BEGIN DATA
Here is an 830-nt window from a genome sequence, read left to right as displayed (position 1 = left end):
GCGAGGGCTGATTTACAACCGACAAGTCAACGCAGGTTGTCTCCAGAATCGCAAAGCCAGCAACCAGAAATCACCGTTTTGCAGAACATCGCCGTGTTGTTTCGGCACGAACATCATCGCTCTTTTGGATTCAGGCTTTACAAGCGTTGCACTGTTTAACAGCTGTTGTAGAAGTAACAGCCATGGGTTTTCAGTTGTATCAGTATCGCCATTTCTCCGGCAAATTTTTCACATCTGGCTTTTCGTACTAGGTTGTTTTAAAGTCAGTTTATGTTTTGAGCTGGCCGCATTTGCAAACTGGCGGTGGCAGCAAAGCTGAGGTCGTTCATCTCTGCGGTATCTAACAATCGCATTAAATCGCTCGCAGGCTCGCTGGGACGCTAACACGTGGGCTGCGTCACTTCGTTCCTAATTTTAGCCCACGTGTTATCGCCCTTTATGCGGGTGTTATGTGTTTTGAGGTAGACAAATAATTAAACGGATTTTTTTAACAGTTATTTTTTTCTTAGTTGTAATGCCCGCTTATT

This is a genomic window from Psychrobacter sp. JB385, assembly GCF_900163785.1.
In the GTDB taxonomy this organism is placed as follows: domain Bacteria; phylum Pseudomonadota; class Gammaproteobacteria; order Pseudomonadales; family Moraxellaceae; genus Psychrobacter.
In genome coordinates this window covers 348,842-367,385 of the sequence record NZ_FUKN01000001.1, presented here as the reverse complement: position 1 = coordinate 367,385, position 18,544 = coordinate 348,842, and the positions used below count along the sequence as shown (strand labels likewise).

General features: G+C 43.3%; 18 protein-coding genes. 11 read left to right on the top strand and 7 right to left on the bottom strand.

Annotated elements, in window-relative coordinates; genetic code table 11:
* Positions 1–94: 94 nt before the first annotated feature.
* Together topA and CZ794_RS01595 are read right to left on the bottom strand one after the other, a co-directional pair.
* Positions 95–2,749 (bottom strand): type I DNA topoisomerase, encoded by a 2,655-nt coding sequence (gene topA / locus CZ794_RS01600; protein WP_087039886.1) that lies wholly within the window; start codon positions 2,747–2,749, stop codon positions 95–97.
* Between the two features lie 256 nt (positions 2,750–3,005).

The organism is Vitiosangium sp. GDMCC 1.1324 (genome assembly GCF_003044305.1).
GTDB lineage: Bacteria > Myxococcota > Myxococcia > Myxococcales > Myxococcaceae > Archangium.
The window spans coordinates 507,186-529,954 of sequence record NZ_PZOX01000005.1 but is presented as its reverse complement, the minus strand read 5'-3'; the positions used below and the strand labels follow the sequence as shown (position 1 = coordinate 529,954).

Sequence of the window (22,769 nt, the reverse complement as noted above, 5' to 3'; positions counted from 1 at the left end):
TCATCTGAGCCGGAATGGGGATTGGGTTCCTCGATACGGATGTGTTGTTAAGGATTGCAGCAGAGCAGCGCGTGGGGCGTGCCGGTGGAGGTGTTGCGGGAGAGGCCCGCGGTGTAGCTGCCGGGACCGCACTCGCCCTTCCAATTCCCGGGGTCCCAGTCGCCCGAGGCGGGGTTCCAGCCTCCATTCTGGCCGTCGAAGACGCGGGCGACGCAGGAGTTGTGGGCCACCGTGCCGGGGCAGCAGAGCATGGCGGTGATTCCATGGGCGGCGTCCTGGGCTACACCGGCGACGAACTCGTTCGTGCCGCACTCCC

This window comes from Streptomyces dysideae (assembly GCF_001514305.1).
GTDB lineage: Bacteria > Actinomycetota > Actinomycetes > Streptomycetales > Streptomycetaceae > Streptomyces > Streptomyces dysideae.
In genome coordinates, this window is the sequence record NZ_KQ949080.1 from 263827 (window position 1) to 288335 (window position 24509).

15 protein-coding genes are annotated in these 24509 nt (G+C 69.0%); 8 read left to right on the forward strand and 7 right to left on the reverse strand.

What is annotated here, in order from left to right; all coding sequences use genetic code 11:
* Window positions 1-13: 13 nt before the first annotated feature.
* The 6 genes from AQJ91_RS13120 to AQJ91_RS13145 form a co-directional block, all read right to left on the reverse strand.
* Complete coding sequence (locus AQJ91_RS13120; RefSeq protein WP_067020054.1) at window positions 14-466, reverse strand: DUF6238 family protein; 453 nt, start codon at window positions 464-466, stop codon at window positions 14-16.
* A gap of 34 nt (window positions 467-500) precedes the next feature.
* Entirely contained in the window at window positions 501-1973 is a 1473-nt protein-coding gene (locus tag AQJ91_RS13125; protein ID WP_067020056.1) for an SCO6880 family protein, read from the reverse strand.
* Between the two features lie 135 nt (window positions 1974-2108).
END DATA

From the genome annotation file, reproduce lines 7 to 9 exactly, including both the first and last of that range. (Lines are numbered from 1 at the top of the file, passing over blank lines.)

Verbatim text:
Annotated elements, in window-relative coordinates; genetic code table 11:
* Positions 1–94: 94 nt before the first annotated feature.
* Together topA and CZ794_RS01595 are read right to left on the bottom strand one after the other, a co-directional pair.